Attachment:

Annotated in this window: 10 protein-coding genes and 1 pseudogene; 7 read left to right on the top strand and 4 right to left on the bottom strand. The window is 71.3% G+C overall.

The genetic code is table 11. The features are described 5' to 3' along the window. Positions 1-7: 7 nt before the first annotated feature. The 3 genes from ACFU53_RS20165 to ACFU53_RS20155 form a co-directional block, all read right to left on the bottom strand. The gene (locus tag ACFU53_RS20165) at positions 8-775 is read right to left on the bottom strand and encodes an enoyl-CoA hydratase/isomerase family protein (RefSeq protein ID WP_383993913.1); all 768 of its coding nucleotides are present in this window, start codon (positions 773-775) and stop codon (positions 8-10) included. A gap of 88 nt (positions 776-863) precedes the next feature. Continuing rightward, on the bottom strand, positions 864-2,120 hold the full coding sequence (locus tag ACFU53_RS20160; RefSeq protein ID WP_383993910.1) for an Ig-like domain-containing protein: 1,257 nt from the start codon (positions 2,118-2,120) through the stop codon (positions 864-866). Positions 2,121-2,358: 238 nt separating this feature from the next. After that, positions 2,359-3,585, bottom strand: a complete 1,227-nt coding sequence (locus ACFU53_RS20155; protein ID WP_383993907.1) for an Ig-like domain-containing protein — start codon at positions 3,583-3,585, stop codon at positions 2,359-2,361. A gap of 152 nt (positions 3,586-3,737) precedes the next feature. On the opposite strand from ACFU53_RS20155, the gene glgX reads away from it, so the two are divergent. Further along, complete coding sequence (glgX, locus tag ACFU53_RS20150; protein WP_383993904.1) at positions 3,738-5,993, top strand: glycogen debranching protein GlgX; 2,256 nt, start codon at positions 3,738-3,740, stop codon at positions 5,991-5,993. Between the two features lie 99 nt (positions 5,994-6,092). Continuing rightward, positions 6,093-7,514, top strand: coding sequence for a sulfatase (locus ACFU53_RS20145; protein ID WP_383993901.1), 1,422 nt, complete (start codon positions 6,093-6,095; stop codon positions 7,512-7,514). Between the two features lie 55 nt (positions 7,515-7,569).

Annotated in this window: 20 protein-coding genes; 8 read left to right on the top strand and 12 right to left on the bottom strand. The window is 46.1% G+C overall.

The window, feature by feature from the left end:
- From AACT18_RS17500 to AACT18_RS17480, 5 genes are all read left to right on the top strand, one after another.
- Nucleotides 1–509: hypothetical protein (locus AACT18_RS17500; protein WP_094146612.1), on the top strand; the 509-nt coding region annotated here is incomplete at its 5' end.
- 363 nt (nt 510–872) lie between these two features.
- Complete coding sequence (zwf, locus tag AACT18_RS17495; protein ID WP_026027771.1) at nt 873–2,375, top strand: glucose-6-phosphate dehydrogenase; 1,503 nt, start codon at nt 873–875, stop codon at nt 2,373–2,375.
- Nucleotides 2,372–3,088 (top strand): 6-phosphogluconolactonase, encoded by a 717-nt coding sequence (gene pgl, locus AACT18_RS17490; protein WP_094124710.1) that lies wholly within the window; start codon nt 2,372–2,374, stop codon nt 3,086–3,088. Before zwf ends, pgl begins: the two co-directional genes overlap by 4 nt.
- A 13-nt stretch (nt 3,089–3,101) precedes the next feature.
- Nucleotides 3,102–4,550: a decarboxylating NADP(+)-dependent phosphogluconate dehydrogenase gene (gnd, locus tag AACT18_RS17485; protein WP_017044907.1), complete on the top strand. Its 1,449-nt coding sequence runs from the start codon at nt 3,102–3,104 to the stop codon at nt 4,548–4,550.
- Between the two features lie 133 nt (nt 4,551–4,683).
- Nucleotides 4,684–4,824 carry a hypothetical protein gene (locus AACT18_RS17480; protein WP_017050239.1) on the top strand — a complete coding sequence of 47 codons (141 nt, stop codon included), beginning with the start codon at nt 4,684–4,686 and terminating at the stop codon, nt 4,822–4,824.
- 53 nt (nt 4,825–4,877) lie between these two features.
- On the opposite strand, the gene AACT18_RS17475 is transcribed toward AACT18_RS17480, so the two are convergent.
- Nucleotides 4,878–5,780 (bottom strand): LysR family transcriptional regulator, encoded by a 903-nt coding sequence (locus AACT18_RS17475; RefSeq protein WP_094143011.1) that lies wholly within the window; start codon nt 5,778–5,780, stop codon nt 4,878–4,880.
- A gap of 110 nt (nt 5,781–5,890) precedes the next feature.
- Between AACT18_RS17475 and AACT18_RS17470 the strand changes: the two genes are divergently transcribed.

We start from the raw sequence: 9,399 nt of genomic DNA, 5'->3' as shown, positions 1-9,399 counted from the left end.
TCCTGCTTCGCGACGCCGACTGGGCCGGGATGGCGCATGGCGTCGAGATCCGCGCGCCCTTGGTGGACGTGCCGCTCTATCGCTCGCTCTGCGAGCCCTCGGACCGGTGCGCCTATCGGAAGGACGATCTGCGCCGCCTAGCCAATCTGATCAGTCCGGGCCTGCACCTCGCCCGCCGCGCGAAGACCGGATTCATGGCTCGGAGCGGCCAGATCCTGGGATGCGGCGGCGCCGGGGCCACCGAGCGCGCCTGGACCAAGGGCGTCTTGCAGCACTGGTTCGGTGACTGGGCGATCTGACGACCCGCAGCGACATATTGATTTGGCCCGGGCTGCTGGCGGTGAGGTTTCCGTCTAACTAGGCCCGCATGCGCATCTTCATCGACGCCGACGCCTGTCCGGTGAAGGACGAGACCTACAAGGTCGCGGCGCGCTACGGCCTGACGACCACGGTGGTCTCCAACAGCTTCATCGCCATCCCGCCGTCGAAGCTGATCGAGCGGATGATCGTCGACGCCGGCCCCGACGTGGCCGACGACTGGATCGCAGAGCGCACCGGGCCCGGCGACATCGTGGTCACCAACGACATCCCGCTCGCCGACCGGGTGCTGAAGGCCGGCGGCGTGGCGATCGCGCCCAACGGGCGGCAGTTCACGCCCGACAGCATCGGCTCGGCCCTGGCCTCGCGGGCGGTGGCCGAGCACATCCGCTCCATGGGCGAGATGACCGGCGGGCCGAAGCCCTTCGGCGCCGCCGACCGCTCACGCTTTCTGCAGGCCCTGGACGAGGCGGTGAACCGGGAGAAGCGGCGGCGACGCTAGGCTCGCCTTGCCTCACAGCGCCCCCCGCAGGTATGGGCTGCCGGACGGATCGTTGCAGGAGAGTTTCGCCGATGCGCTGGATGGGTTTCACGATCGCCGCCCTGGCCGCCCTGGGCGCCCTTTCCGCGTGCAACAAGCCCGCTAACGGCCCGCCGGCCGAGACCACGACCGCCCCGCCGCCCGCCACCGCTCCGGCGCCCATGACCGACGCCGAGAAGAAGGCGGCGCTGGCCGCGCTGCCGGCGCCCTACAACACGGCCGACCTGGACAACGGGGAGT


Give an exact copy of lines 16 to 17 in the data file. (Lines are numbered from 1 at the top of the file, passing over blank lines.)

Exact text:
- Nucleotides 4,878–5,780 (bottom strand): LysR family transcriptional regulator, encoded by a 903-nt coding sequence (locus AACT18_RS17475; RefSeq protein WP_094143011.1) that lies wholly within the window; start codon nt 5,778–5,780, stop codon nt 4,878–4,880.
- A gap of 110 nt (nt 5,781–5,890) precedes the next feature.